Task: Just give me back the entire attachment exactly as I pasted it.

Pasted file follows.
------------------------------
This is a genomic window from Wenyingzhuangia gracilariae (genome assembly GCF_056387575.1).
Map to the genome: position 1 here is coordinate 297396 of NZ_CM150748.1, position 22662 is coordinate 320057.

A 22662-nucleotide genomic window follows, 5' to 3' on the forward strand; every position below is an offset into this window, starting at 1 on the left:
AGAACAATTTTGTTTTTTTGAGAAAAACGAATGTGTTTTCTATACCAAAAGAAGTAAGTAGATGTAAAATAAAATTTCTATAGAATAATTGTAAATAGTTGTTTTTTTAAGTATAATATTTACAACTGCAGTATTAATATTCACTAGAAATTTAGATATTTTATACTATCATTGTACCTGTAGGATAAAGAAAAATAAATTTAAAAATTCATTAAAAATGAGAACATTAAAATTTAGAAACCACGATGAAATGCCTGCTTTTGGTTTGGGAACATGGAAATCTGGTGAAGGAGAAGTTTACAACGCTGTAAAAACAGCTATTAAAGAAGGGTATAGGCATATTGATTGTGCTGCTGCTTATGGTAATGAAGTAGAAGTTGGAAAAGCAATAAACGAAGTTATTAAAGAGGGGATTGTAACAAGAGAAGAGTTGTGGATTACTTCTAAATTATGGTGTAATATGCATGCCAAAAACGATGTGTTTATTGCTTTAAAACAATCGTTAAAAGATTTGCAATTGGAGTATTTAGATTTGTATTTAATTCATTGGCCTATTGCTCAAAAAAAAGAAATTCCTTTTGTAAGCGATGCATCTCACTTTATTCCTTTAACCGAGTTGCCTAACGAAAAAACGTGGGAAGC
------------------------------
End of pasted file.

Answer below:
This is a genomic window from Wenyingzhuangia gracilariae (genome assembly GCF_056387575.1).
Map to the genome: position 1 here is coordinate 297396 of NZ_CM150748.1, position 22662 is coordinate 320057.

A 22662-nucleotide genomic window follows, 5' to 3' on the forward strand; every position below is an offset into this window, starting at 1 on the left:
AGAACAATTTTGTTTTTTTGAGAAAAACGAATGTGTTTTCTATACCAAAAGAAGTAAGTAGATGTAAAATAAAATTTCTATAGAATAATTGTAAATAGTTGTTTTTTTAAGTATAATATTTACAACTGCAGTATTAATATTCACTAGAAATTTAGATATTTTATACTATCATTGTACCTGTAGGATAAAGAAAAATAAATTTAAAAATTCATTAAAAATGAGAACATTAAAATTTAGAAACCACGATGAAATGCCTGCTTTTGGTTTGGGAACATGGAAATCTGGTGAAGGAGAAGTTTACAACGCTGTAAAAACAGCTATTAAAGAAGGGTATAGGCATATTGATTGTGCTGCTGCTTATGGTAATGAAGTAGAAGTTGGAAAAGCAATAAACGAAGTTATTAAAGAGGGGATTGTAACAAGAGAAGAGTTGTGGATTACTTCTAAATTATGGTGTAATATGCATGCCAAAAACGATGTGTTTATTGCTTTAAAACAATCGTTAAAAGATTTGCAATTGGAGTATTTAGATTTGTATTTAATTCATTGGCCTATTGCTCAAAAAAAAGAAATTCCTTTTGTAAGCGATGCATCTCACTTTATTCCTTTAACCGAGTTGCCTAACGAAAAAACGTGGGAAGC